The use of fieldstone is becoming more and more popular as its cost decreases, causing homeowners to shy away from the use of cheaper materials such as stucco, brick and concrete. Furthermore, people are now looking for a local rough-cut block stone, which can provide a durable and long-lasting living space, as well as connect a home to the surrounding environment.

“The cost of natural stone generally dictates that the stone be used with other materials to keep costs down,” said Scott Wilson from Scott Wilson Architects of Brentwood, TN. “People like to spend a lot of time and look at various stones since it is more expensive. They are treating it like a luxury item, and enjoy the process - much like shopping for a Lexus or Mercedes.”

As the cost of stone has continued to drop over the years, more people have been incorporating the material into their home for the sense of permanence and stability it can add to a structure. In addition, fieldstone adds a classic, Old World look, and helps blend houses into their natural environments.

“Stone ages gracefully and lends a sense of timelessness to a building,” said Wilson.

“The Old World or European designs are very popular, and have caused a large demand for stone to create the look of age that high-end homeowners crave. The more natural and rustic second homes are also incorporating more stone in an effort to connect the sites better.”

Scott Wilson Architects of Brentwood, TN, recently incorporated fieldstone into the design of a private residence in Leipers Fork, TN, as the clients were looking for something with a feel of permanence. Tennessee limestone was chosen for the exterior facade and for a floor-to-ceiling outdoor fireplace. Designer: Scott Wilson Architects, Brentwood, TN; Stone Installer: Krohn Homes, LLC Custom Builders, Brentwood, TN.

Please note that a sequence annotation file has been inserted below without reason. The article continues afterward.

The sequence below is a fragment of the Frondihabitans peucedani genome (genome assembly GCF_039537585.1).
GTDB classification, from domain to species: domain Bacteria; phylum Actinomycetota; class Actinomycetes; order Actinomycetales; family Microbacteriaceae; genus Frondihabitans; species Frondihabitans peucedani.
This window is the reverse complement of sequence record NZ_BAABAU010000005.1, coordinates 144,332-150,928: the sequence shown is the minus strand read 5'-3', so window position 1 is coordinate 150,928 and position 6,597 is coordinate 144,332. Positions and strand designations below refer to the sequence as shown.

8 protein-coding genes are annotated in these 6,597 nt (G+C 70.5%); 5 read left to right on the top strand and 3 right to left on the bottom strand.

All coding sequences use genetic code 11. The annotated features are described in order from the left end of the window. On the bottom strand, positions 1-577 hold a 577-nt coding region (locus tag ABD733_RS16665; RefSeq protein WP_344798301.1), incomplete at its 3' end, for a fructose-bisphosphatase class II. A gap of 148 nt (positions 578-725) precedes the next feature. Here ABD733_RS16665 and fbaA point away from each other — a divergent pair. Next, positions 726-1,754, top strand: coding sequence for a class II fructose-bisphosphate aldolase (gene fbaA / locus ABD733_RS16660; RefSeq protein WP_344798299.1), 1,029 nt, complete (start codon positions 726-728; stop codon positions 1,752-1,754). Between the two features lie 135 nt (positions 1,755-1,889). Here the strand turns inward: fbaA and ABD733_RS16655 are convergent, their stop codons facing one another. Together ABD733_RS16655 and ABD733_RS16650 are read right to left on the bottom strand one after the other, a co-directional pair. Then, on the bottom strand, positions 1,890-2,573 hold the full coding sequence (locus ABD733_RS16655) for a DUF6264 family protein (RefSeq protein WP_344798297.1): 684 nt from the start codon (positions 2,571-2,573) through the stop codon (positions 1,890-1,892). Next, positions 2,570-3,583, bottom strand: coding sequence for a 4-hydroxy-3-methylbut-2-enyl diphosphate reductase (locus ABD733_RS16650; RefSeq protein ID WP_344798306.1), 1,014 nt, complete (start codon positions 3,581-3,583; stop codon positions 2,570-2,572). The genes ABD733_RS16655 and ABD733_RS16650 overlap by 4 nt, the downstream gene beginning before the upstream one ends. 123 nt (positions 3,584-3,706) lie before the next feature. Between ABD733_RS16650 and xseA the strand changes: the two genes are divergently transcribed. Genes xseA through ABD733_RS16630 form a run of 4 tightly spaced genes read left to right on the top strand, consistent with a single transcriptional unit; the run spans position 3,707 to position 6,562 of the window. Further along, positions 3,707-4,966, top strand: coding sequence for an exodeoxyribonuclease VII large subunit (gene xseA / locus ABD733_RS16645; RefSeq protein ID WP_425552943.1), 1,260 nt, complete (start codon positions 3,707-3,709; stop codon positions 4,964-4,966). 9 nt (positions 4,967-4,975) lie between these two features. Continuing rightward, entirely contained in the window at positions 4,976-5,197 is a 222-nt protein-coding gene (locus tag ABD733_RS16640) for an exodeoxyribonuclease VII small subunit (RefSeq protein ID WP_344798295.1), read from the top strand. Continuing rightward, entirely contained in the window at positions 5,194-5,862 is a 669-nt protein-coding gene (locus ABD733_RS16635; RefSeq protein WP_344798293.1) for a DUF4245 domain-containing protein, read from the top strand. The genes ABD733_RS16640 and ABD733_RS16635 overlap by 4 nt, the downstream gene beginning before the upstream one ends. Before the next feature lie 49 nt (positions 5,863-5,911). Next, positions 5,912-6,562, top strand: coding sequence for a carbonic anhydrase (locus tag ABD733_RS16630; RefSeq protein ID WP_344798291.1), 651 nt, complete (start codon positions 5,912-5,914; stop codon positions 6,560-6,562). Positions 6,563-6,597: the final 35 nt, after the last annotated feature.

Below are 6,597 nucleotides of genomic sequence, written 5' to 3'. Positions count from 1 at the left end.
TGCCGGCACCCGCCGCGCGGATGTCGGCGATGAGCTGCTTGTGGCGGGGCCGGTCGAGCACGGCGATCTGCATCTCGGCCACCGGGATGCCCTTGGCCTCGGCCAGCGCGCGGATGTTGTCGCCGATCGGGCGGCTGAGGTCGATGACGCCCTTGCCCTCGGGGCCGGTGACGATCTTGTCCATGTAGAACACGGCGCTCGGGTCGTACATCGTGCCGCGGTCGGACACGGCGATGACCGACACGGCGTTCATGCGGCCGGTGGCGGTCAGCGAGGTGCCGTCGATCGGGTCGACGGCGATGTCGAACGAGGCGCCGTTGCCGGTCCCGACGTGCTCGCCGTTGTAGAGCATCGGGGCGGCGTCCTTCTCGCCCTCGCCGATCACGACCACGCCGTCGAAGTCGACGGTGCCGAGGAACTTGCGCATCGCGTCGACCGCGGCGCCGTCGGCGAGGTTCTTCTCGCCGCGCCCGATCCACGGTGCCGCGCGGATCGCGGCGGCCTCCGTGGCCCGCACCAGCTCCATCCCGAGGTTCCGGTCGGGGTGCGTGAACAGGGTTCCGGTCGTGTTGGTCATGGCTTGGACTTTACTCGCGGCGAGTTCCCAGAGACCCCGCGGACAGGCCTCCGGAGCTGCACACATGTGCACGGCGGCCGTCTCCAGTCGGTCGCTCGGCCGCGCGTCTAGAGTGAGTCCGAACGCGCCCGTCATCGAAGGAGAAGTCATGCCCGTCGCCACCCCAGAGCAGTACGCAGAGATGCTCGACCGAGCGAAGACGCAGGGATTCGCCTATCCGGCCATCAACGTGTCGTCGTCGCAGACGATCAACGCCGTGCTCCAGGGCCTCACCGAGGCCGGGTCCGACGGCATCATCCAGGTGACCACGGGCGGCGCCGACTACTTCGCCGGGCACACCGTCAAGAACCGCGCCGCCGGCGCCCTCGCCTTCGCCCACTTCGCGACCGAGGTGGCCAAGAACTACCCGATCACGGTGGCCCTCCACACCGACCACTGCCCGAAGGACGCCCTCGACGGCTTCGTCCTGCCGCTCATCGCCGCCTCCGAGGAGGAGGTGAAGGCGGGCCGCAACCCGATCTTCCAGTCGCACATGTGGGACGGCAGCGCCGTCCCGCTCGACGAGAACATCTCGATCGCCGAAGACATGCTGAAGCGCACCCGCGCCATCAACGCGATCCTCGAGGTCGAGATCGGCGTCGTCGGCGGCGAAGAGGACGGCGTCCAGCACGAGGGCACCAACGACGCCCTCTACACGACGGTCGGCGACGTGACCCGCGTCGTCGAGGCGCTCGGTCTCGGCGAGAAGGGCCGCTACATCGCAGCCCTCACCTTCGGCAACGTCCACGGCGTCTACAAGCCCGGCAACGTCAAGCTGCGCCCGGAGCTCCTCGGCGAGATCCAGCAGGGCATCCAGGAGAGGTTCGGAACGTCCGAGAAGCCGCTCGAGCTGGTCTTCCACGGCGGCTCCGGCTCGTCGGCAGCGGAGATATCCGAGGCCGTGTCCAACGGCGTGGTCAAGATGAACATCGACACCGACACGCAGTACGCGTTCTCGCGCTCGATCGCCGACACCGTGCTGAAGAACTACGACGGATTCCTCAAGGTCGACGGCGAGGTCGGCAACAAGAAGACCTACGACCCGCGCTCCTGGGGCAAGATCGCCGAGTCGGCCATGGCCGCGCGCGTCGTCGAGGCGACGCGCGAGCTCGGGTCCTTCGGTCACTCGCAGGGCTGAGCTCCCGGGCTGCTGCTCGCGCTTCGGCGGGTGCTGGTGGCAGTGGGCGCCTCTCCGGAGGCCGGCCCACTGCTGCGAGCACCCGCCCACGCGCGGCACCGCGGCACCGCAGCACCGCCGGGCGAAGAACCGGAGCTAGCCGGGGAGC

A “Rustic Cabin” Feel

For the design of a private weekend residence in Leipers Fork, TN, Wilson incorporated fieldstone into the design, as the clients were looking for something more permanent. In addition, the owners wanted the home to have a natural rustic cabin feel that meshed with its surroundings. “Being an indigenous material, [fieldstone] blends well with most sites in our area,” said Wilson. To meet this goal, a Tennessee limestone was selected for the foundation of the home - which sits on a 100-acre farm - as well as for interior accents.

“We wanted the home to become part of the landscape, not just attached to it,” said Wilson. “We got a lot of different stone and laid up different panels. This stone palette really worked for us. It went well with the trees and colors of the soil, as well as with the cedar columns on the front porch.”

Rough, random-sized pieces of Tennessee limestone were used for the foundation of the home and for a floor-to-ceiling outdoor fireplace.

The same stone also served as the focal point for the interior of the home. According to Wilson, the limestone creates a dramatic entrance to the residence, as it is used as paving on the terrace and continues into the foyer area. Limestone is also used for an indoor floor-to-ceiling fireplace, which shares a chimney with the outdoor one. “We wanted to tie the outside and inside together by using the same material throughout,” said Wilson.